Saint of the Month: St. David Galván Bermúdez

St. David Galván Bermúdez was a teacher, a priest, and a martyr of the Mexican Cristero War. David was born in 1881 in Guadalajara, in the state of Jalisco in western Mexico. His parents were José Galván and his wife Mariana Bermúdez and José operated a shoe store. Mariana died when David was just three, and José eventually remarried assuring that David and his sisters did not have to grow up without a mother. From his childhood, David was trained to help in the shoe shop. He attended the Guadalajara high school seminary, beginning at age fourteen. He was a good student, but he discerned out of seminary five years later, and went back to work for his father. For the next three years, David seemingly lost his moral compass, living his life far away from God’s ways. He was even arrested for striking his girlfriend.


After a deep conversion, he requested readmission to the seminary. He was allowed to reenter, on condition that he undergo a one-year probation, which was filled with tests of his maturity and his fidelity. It was clear that he had put his worldly ways behind him, and he advanced in his seminary studies.
After his 1909 ordination, Father Galván was assigned at the young age of twenty-eight to teach at the seminary, and he was the chair of the Latin, sociology, and natural law courses. Soon afterwards, he was named rector of the seminary. Among his many duties, he founded a seminary magazine and served as chaplain of both a hospital and an orphanage in Guadalajara. He became known for his careful attention for the suffering and the poverty of those placed under his care. During the early years of the Mexican Cristero War, the arrests of priests began to take place. After 120 priests were arrested, Francisco Orozco y Jiménez, the Archbishop of Guadalajara permanently closed the seminary. During 1913-14, revolutionary followers of Venustiano Carranza formed one of the factions of the Cristero War, and Father Galván was arrested and temporarily jailed. While he was imprisoned, Father helped the other prisoners by praying with and for them and hearing their confessions. After his release, he spent much of his time spiritually and physically tending to the wounded. He placed himself in great danger doing so, for he was actually out on the battlefield.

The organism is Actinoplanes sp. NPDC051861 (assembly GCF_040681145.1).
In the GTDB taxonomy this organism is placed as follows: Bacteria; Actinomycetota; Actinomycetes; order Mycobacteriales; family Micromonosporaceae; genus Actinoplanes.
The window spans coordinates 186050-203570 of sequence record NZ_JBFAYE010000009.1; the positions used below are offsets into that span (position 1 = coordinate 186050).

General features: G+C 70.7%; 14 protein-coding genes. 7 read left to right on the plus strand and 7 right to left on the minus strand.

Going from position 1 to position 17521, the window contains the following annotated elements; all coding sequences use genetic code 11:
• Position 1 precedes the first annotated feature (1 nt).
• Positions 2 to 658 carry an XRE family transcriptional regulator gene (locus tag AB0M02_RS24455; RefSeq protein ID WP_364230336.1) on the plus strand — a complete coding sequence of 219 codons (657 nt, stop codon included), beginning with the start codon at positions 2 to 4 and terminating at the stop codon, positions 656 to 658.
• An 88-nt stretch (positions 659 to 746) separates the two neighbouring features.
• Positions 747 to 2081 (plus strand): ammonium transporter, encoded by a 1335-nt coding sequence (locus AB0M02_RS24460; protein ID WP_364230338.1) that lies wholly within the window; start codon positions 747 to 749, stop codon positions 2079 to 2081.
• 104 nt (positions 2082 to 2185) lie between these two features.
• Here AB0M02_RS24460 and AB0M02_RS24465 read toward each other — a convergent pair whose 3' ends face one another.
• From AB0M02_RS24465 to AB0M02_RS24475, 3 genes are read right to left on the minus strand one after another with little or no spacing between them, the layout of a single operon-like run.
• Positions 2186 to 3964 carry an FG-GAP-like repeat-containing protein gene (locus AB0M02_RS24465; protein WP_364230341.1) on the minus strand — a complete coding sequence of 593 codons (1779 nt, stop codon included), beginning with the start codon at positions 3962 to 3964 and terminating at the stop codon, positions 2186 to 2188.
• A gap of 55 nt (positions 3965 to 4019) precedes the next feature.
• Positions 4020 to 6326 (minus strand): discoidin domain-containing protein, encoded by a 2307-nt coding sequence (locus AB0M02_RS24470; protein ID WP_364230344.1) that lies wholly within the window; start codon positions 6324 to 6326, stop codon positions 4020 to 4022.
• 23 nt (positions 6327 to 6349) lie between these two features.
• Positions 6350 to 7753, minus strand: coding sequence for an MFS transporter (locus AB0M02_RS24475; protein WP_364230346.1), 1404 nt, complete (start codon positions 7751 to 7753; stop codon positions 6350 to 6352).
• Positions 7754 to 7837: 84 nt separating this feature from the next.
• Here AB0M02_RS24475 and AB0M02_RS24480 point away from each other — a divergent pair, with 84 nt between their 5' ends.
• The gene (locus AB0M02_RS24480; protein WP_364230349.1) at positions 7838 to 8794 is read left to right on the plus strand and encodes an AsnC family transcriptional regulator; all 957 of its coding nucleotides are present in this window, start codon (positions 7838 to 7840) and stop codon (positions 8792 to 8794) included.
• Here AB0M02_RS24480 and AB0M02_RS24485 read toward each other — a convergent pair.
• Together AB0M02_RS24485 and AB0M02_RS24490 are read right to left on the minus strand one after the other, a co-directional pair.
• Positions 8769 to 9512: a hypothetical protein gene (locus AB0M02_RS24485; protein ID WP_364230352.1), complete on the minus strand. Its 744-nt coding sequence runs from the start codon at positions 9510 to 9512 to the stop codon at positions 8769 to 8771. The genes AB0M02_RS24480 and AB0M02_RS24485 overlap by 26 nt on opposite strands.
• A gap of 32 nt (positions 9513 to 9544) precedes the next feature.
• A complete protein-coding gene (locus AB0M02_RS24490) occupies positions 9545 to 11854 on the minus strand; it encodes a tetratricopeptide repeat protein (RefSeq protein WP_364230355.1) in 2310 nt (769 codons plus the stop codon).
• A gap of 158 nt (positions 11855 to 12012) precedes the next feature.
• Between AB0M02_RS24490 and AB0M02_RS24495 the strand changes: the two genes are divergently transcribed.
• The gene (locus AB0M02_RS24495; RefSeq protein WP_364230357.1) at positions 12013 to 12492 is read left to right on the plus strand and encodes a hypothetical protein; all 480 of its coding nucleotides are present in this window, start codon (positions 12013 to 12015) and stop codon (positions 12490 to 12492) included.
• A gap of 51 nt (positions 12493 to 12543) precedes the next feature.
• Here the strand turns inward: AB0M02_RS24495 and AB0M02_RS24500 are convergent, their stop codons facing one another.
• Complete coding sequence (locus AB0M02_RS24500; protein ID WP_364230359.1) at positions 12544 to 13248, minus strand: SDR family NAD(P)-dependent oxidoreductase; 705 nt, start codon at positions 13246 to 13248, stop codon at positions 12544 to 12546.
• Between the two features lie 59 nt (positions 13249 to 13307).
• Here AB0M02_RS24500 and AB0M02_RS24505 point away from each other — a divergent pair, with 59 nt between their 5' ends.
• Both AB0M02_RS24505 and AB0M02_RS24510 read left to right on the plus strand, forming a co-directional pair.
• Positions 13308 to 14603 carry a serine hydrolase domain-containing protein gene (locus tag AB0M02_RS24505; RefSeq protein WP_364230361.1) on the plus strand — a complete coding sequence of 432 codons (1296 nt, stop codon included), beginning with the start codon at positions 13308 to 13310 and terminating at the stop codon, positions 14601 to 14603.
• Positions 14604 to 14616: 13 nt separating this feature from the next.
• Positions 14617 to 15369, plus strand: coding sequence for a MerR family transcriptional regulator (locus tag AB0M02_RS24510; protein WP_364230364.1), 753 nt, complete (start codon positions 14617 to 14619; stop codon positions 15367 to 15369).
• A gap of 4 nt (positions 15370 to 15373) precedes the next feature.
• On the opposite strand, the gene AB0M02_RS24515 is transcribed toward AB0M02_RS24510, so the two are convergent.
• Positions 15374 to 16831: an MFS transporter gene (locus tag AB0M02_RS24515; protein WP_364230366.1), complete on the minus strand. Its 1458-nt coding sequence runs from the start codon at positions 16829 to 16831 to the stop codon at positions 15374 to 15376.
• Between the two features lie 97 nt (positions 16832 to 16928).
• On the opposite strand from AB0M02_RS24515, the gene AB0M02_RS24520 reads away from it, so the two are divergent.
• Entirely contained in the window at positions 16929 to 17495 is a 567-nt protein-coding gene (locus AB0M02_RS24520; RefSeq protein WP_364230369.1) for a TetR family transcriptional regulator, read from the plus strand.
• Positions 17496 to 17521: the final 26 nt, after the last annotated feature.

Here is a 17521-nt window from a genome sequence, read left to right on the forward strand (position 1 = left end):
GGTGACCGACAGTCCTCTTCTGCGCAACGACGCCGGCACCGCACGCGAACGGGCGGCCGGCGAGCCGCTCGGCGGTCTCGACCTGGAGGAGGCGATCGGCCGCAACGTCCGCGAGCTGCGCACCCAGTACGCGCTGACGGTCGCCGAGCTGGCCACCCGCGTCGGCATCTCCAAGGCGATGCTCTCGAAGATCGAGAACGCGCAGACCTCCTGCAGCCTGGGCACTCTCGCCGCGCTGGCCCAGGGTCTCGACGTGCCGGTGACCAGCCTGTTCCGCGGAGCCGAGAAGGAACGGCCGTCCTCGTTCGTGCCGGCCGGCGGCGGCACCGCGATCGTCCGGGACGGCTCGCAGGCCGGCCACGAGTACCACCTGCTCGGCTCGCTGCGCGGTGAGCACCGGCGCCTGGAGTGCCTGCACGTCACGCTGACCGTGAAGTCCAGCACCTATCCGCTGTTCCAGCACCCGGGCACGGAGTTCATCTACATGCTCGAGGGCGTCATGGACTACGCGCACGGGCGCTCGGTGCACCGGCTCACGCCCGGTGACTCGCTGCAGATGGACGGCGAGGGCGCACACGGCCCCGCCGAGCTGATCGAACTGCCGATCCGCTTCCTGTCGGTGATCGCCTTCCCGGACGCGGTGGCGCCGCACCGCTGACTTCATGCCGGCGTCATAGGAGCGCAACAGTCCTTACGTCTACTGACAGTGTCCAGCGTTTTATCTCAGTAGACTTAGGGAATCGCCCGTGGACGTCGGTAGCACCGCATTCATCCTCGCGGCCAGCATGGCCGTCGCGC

In 1914, he was appointed as vicar for the municipality of Amátitân, just north of Guadalajara. During his time there, he stood up for the sanctity of marriage, when he defended a young woman from a young married lieutenant who demanded to marry her.  On January 30, 1915, there was a violent battle taking place in downtown Guadalajara between the Carranzistas and the Villistas (supporters of Pancho Villa). The streets of the city became filled with dead and wounded men. When he learned of it, Father Galván set out to tend to the wounded with another priest, Father José María Araiza. When a friend warned him that doing so could cost him his life, he said, “And if I am killed? What greater glory is there than to die saving a soul?”. On the way into the city, the two priests were arrested by some soldiers and taken before none other than Enrique Vera, the man from whom Father Galván had protected the young woman in Amátitân. By then, Vera was a lieutenant colonel, and he ordered their execution without a trial. Father Araiza obtained a last-minute pardon, but Father Galván was taken before firing squad. He declined to be blindfolded, and just before the shots were fired, he pointed to his heart, to let the soldiers know where to aim. His death on January 30, 1915, was the day after his thirty-fourth birthday.

St. David Galván Bermúdez was beatified in 1992 and canonized in St. Peter’s Square in May of 2000, one of the twenty-five martyrs of the Mexican Cristero War. In June of 2022, his remains were taken to a shrine prepared for him in the beautiful Church of Our Lady of the Rosary, very close to the place of his martyrdom. The Mexican Cristero martyrs feast day is May 21, and St. David is especially remembered on January 29.